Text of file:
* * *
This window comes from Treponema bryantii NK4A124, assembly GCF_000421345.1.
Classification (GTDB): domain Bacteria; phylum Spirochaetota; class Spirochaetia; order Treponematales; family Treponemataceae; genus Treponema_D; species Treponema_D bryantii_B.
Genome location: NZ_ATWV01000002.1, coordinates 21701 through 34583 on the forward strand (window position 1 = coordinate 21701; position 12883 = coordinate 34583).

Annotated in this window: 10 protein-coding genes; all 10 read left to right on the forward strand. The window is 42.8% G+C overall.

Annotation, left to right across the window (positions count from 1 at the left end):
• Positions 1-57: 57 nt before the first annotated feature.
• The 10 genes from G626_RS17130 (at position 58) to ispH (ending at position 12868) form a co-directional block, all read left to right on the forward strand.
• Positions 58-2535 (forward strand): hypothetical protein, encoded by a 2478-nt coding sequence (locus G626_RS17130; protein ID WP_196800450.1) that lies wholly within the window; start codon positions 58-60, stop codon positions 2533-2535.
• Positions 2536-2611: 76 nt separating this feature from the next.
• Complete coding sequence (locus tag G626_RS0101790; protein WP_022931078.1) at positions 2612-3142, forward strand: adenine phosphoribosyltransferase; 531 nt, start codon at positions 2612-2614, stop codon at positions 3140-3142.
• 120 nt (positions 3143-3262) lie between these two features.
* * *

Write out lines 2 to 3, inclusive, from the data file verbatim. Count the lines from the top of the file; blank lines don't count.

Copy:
Classification (GTDB): domain Bacteria; phylum Spirochaetota; class Spirochaetia; order Treponematales; family Treponemataceae; genus Treponema_D; species Treponema_D bryantii_B.
Genome location: NZ_ATWV01000002.1, coordinates 21701 through 34583 on the forward strand (window position 1 = coordinate 21701; position 12883 = coordinate 34583).